About 1 in every 6400 hydrogen atoms is deuterium, with a proton and a neutron in the nucleus, not just a proton. It’s not exactly like regular hydrogen: the bond energies are slightly different (different reduced mass).
Since living things rely on finely tuned chemical reactions, even small changes have undesirable effects. Deuterate an animal enough and it becomes sterile: deuterate it more and it dies. Some simple organisms, such as blue-green algae, can survive complete deuteration, but it messes them up – they grow slowly and look funny.
So, you can poison someone with heavy water – but although the authorities probably wouldn’t detect it, it takes a lot, and it’s expensive. Stick to thallium.
However, just because small amounts of of deuterium are nonlethal, doesn’t mean that they’re harmless. They might be: or they might not. Nobody knows, because nobody has ever looked. You could think of deuterium as a source of noise in biological systems – and maybe those systems would work better without that noise.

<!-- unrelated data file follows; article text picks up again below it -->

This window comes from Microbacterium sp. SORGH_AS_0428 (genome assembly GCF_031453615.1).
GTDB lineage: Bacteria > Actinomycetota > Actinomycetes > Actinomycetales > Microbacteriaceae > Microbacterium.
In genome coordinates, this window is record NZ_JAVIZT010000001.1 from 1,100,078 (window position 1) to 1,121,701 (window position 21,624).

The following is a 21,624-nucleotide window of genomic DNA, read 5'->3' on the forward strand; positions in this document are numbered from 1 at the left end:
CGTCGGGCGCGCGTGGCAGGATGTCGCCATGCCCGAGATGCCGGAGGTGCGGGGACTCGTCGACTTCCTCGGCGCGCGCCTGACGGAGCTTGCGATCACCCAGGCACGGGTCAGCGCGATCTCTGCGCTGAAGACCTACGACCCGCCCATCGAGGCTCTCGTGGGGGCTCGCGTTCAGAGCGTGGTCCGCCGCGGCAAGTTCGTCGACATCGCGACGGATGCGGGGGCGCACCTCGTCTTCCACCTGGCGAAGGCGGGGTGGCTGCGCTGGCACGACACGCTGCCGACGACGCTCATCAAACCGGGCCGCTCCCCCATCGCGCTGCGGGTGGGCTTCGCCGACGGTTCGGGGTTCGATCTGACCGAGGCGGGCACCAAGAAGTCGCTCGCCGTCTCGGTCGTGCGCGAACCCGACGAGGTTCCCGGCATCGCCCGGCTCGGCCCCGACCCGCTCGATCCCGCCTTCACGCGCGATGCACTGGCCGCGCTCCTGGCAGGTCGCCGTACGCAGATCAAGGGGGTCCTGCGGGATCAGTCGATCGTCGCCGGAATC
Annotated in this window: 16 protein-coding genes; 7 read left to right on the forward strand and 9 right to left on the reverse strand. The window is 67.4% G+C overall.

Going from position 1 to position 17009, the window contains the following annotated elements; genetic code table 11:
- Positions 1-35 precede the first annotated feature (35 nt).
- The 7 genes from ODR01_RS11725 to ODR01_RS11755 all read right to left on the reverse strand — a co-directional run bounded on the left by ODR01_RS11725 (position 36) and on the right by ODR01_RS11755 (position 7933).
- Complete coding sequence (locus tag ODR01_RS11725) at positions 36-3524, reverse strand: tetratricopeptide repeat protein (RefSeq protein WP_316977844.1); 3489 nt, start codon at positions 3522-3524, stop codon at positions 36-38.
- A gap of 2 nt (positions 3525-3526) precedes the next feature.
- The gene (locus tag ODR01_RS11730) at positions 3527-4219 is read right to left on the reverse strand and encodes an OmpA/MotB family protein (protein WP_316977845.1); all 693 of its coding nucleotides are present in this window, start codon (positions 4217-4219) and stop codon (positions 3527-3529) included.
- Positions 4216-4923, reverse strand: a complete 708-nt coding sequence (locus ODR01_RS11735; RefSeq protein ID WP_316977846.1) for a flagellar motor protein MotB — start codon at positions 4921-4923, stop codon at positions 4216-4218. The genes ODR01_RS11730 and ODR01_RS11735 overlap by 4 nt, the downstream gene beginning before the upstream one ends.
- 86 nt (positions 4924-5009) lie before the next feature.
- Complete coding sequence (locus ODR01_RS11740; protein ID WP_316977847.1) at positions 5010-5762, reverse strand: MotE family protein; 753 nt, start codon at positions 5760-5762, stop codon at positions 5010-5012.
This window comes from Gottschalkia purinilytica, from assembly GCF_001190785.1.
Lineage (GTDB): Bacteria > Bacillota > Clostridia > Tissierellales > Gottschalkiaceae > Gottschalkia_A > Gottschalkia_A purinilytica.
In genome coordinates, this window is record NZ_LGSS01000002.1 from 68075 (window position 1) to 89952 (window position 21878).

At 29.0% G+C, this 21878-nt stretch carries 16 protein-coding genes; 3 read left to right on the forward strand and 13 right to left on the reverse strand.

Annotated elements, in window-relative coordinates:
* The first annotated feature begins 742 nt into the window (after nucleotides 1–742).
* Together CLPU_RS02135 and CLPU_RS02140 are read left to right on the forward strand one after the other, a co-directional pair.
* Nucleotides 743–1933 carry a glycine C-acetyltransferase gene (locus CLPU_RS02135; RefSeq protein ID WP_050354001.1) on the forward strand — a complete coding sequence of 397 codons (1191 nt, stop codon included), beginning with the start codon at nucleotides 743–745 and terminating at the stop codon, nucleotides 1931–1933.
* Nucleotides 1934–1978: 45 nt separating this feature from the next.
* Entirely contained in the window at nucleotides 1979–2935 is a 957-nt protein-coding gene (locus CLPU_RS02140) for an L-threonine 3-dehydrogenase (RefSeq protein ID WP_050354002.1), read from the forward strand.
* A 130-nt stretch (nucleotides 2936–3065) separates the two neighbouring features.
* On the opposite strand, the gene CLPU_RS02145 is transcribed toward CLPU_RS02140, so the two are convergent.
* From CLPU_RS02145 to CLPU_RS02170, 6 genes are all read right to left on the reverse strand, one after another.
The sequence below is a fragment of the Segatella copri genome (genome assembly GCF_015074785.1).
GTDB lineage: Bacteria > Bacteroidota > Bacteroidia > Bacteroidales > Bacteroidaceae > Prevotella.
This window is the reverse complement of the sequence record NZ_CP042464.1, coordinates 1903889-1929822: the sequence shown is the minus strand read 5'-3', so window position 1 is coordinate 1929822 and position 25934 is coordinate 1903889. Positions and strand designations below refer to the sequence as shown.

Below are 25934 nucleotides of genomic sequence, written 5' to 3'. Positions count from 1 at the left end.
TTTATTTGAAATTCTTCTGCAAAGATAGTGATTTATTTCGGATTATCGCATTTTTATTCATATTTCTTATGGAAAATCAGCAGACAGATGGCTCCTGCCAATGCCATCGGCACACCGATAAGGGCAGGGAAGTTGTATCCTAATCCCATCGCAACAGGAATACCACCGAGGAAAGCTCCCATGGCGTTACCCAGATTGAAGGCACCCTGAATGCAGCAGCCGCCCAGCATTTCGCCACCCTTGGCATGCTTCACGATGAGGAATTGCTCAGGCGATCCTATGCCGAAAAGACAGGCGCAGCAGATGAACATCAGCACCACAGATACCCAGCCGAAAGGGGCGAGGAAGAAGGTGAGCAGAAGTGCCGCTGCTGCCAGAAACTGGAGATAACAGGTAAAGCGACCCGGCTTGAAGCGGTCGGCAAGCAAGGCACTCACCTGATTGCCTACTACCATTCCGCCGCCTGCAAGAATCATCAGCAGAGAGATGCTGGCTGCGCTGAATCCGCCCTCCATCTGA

So, if you can afford it, you should undoubtedly stick to my kind of bottled water – sparkling de-deuterated. We know that there are no advantages to conventional bottled water – it’s just another way that people dispose of excess income – but de-deuterated water might actually be good for you. There is a logical case for a beneficial effect – perhaps most strongly in the most complicated of all biological systems, the brain. Mind you, if we’re talking general marketing, invoking logic is about as useless as tits on a dinosaur, but some of my readers might care.
The other attractive feature of de-deuterated water, is that it’s damned expensive. Regular consumption might run $1000 a day or more, and that’s for cheapskates that don’t shower in it. Regular consumption would mark you out as a truly special person: I can see it becoming the official drink of Davos and the Bohemian Club. There would, of course, be many associated products: de-deuterated 12-year old Glenlivet, de-deuterated Kobe beef, etc.